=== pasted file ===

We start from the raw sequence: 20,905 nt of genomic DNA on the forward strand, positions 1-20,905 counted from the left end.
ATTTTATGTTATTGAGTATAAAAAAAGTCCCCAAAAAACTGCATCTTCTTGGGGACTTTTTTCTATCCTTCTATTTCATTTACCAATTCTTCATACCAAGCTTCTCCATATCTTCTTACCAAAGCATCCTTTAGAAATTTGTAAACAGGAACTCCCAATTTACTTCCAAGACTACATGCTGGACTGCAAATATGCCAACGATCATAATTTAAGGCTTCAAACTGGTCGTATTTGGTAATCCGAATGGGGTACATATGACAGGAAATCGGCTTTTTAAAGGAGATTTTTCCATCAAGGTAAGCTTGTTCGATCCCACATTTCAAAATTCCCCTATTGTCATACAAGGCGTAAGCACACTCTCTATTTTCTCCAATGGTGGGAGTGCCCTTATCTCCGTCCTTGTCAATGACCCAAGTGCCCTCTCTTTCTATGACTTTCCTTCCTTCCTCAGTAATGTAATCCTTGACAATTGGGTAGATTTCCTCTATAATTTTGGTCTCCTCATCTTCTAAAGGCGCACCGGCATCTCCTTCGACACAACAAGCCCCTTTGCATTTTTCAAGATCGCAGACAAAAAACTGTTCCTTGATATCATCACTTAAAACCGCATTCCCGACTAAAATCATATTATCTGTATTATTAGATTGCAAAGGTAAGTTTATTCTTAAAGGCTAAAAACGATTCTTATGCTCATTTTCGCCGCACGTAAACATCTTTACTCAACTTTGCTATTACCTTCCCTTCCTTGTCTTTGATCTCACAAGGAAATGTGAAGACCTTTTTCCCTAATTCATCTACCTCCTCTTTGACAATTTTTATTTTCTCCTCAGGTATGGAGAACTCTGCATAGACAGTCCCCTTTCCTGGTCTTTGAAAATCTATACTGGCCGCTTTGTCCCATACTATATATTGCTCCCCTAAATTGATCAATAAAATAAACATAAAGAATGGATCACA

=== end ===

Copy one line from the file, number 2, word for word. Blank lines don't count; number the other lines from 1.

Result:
ATTTTATGTTATTGAGTATAAAAAAAGTCCCCAAAAAACTGCATCTTCTTGGGGACTTTTTTCTATCCTTCTATTTCATTTACCAATTCTTCATACCAAGCTTCTCCATATCTTCTTACCAAAGCATCCTTTAGAAATTTGTAAACAGGAACTCCCAATTTACTTCCAAGACTACATGCTGGACTGCAAATATGCCAACGATCATAATTTAAGGCTTCAAACTGGTCGTATTTGGTAATCCGAATGGGGTACATATGACAGGAAATCGGCTTTTTAAAGGAGATTTTTCCATCAAGGTAAGCTTGTTCGATCCCACATTTCAAAATTCCCCTATTGTCATACAAGGCGTAAGCACACTCTCTATTTTCTCCAATGGTGGGAGTGCCCTTATCTCCGTCCTTGTCAATGACCCAAGTGCCCTCTCTTTCTATGACTTTCCTTCCTTCCTCAGTAATGTAATCCTTGACAATTGGGTAGATTTCCTCTATAATTTTGGTCTCCTCATCTTCTAAAGGCGCACCGGCATCTCCTTCGACACAACAAGCCCCTTTGCATTTTTCAAGATCGCAGACAAAAAACTGTTCCTTGATATCATCACTTAAAACCGCATTCCCGACTAAAATCATATTATCTGTATTATTAGATTGCAAAGGTAAGTTTATTCTTAAAGGCTAAAAACGATTCTTATGCTCATTTTCGCCGCACGTAAACATCTTTACTCAACTTTGCTATTACCTTCCCTTCCTTGTCTTTGATCTCACAAGGAAATGTGAAGACCTTTTTCCCTAATTCATCTACCTCCTCTTTGACAATTTTTATTTTCTCCTCAGGTATGGAGAACTCTGCATAGACAGTCCCCTTTCCTGGTCTTTGAAAATCTATACTGGCCGCTTTGTCCCATACTATATATTGCTCCCCTAAATTGATCAATAAAATAAACATAAAGAATGGATCACA